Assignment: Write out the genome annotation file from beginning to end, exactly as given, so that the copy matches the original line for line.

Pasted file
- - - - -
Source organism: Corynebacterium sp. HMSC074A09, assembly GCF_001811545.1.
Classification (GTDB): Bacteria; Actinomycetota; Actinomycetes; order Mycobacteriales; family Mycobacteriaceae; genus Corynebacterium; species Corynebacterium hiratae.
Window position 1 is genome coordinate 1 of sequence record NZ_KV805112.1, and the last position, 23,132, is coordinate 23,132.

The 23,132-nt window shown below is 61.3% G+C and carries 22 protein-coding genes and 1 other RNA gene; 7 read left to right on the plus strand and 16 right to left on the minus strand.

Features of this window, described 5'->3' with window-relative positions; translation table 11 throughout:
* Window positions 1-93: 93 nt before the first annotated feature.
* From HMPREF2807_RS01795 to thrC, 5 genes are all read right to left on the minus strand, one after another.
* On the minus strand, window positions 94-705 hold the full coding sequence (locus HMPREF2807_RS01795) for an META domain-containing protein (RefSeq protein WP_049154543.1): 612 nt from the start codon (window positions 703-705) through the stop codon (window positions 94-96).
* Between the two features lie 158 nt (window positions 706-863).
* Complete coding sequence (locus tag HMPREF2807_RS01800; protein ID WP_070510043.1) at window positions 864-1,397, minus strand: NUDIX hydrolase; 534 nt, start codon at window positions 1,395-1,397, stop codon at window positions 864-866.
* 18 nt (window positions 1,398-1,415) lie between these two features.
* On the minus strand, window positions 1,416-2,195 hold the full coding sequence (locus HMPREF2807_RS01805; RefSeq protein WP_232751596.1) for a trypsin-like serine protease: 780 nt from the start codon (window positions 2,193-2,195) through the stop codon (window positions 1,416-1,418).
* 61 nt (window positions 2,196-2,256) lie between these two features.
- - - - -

Source organism: Corynebacterium sp. HMSC074A09, assembly GCF_001811545.1.
Classification (GTDB): Bacteria; Actinomycetota; Actinomycetes; order Mycobacteriales; family Mycobacteriaceae; genus Corynebacterium; species Corynebacterium hiratae.
Window position 1 is genome coordinate 1 of sequence record NZ_KV805112.1, and the last position, 23,132, is coordinate 23,132.

The 23,132-nt window shown below is 61.3% G+C and carries 22 protein-coding genes and 1 other RNA gene; 7 read left to right on the plus strand and 16 right to left on the minus strand.

Features of this window, described 5'->3' with window-relative positions; translation table 11 throughout:
* Window positions 1-93: 93 nt before the first annotated feature.
* From HMPREF2807_RS01795 to thrC, 5 genes are all read right to left on the minus strand, one after another.
* On the minus strand, window positions 94-705 hold the full coding sequence (locus HMPREF2807_RS01795) for an META domain-containing protein (RefSeq protein WP_049154543.1): 612 nt from the start codon (window positions 703-705) through the stop codon (window positions 94-96).
* Between the two features lie 158 nt (window positions 706-863).
* Complete coding sequence (locus tag HMPREF2807_RS01800; protein ID WP_070510043.1) at window positions 864-1,397, minus strand: NUDIX hydrolase; 534 nt, start codon at window positions 1,395-1,397, stop codon at window positions 864-866.
* 18 nt (window positions 1,398-1,415) lie between these two features.
* On the minus strand, window positions 1,416-2,195 hold the full coding sequence (locus HMPREF2807_RS01805; RefSeq protein WP_232751596.1) for a trypsin-like serine protease: 780 nt from the start codon (window positions 2,193-2,195) through the stop codon (window positions 1,416-1,418).
* 61 nt (window positions 2,196-2,256) lie between these two features.